Linguistically informed response … Wheeler/Swords 2006 NCTE Wheeler/Swords 2010, A First. Hand Curriculum Imprint, Linguistically informed response … Wheeler/Swords 2006 NCTE Wheeler/Swords 2010, A First. Hand Curriculum Imprint, Heinemann 36

One linguistic insight… When students write or say… “Mama walk to the store” or One linguistic insight… When students write or say… “Mama walk to the store” or “I want to play on Derrick team, ” etc. They are not Making mistakes inside Standard English Instead, they are CORRECTLY following grammar patterns of the community language variety © Wheeler 2011 37

That one linguistic insight… transforms classroom practice Build on student’s existing knowledge of their That one linguistic insight… transforms classroom practice Build on student’s existing knowledge of their own community grammar patterns To add new knowledge of Standard English “My goldfish name is Scaley” © Wheeler 2011 So students are empowered to make grammatical choices “My goldfish’s name is Scaley” 38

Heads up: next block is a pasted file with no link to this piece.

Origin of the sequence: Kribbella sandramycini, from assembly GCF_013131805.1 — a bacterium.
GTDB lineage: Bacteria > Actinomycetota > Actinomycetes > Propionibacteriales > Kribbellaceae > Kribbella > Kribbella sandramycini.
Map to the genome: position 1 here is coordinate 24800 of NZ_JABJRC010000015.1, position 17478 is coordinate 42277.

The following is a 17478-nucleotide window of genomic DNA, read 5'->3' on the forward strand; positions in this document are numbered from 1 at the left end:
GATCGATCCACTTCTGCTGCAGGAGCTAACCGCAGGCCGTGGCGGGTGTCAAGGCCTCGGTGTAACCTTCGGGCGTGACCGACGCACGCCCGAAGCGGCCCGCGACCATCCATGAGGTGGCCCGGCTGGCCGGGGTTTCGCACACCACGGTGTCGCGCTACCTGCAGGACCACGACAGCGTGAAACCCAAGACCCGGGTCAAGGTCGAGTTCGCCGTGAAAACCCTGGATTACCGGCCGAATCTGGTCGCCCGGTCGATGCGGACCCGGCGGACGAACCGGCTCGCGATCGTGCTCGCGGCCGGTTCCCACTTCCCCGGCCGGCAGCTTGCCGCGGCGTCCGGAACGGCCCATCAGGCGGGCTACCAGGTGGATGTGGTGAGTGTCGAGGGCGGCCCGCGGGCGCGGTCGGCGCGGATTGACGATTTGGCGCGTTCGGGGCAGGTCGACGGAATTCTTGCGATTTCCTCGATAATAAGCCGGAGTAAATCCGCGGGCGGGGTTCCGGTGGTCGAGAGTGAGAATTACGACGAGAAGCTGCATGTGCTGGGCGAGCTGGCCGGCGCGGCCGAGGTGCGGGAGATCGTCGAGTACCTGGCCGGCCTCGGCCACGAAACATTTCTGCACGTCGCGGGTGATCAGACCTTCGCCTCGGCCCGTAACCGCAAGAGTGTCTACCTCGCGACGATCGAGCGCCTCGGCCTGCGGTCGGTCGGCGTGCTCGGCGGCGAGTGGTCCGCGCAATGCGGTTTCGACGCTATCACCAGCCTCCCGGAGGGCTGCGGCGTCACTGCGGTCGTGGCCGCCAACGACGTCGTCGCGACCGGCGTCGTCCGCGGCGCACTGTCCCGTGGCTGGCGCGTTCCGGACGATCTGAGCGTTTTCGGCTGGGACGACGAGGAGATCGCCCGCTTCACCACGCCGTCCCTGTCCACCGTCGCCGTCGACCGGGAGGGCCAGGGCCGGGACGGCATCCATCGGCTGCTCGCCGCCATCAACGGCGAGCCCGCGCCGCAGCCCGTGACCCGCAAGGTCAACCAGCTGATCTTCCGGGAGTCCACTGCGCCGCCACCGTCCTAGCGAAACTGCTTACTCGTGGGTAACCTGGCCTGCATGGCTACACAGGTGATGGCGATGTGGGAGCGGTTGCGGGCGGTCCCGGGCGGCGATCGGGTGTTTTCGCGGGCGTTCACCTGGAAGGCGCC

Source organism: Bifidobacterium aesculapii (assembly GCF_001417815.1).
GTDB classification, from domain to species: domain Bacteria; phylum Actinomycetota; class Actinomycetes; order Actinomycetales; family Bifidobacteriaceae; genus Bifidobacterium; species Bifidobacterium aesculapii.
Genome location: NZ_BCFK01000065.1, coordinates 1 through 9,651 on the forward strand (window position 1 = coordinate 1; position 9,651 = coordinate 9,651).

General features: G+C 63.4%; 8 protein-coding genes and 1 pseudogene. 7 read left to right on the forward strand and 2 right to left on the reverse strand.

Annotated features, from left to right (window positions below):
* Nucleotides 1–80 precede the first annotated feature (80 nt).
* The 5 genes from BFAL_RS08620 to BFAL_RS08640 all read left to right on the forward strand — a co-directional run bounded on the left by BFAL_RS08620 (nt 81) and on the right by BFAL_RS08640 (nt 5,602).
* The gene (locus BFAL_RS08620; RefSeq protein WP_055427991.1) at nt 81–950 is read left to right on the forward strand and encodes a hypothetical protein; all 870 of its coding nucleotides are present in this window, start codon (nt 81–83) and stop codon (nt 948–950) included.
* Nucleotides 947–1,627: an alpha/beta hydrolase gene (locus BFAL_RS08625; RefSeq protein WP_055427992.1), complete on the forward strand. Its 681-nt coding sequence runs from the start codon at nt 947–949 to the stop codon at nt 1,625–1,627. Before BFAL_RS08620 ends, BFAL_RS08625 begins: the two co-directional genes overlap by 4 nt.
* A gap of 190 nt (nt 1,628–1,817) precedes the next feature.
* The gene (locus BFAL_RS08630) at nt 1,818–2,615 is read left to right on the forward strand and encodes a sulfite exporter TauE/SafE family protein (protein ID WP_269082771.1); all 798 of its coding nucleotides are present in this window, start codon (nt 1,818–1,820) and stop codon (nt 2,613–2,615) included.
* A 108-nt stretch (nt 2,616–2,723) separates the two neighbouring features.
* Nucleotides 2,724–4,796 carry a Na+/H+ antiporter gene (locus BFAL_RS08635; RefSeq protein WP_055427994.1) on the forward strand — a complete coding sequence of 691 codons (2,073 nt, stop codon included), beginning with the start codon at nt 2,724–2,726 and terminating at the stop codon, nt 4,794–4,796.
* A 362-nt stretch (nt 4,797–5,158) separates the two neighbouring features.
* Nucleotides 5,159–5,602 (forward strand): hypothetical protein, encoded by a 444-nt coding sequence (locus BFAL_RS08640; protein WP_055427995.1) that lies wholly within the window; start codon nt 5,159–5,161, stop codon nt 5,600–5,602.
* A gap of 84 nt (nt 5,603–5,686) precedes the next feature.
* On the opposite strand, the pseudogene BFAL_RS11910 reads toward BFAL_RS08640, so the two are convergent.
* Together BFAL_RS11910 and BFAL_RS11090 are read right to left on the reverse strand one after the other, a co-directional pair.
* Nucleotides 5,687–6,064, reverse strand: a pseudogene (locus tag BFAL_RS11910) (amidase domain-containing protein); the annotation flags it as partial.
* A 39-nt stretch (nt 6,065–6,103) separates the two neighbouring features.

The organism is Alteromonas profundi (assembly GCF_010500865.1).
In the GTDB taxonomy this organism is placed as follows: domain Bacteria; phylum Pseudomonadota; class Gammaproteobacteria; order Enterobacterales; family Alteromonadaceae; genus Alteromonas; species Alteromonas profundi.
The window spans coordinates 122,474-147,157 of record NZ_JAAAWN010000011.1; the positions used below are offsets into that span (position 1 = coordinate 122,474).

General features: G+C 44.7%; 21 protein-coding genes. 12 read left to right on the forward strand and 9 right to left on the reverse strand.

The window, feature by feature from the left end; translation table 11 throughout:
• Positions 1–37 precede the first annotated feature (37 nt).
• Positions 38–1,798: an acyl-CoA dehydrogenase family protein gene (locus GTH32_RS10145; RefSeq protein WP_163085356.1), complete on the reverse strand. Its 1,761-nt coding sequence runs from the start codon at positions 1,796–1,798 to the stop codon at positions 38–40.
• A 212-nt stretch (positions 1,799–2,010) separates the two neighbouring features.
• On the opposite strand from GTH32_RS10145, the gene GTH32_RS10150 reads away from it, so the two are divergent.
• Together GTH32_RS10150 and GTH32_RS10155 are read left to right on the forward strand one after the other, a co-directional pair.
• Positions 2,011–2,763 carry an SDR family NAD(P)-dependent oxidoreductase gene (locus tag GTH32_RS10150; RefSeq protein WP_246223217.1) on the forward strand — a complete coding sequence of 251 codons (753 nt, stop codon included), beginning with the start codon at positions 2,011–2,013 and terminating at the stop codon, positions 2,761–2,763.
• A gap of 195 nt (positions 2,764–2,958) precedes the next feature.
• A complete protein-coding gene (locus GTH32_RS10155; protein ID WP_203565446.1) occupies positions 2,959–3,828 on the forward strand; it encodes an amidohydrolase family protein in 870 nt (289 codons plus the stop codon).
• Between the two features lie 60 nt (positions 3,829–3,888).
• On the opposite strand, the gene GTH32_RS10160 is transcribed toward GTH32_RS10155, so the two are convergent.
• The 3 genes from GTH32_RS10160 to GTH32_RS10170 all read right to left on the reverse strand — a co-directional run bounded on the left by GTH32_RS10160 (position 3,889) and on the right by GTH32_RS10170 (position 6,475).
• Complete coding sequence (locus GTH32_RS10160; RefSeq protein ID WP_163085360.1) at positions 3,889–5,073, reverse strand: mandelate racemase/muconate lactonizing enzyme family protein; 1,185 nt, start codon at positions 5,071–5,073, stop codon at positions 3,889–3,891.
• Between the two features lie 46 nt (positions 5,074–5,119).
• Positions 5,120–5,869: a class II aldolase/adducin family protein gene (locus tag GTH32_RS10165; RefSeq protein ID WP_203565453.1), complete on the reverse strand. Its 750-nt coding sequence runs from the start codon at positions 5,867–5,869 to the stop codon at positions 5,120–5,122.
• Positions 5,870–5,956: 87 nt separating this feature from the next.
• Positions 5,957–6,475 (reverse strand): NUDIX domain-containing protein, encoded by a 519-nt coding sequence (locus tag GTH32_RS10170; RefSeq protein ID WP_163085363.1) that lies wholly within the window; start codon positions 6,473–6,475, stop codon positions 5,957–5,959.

Code-switching Transforms teaching & learning © Wheeler 2011 39 Code-switching Transforms teaching & learning © Wheeler 2011 39

Code-switching: Choosing the (language) style to fit the setting (time, place, audience, communicative purpose) Code-switching: Choosing the (language) style to fit the setting (time, place, audience, communicative purpose) © Wheeler 2011 40

A new approach to teaching © Wheeler 2011 41 A new approach to teaching © Wheeler 2011 41

Wheeler & Swords (2010) Heinemann, First. Hand Curriculum Series © Wheeler 2011 42 Wheeler & Swords (2010) Heinemann, First. Hand Curriculum Series © Wheeler 2011 42

From “error” to pattern © Wheeler 2011 43 From “error” to pattern © Wheeler 2011 43

Code-Switching Charts Discovering AAVE is patterned… © Wheeler 2011 44 Code-Switching Charts Discovering AAVE is patterned… © Wheeler 2011 44

Seeing student writing as data © Wheeler 2011 45 Seeing student writing as data © Wheeler 2011 45

Scientific Method Gold Standard of Respect 46 Scientific Method Gold Standard of Respect 46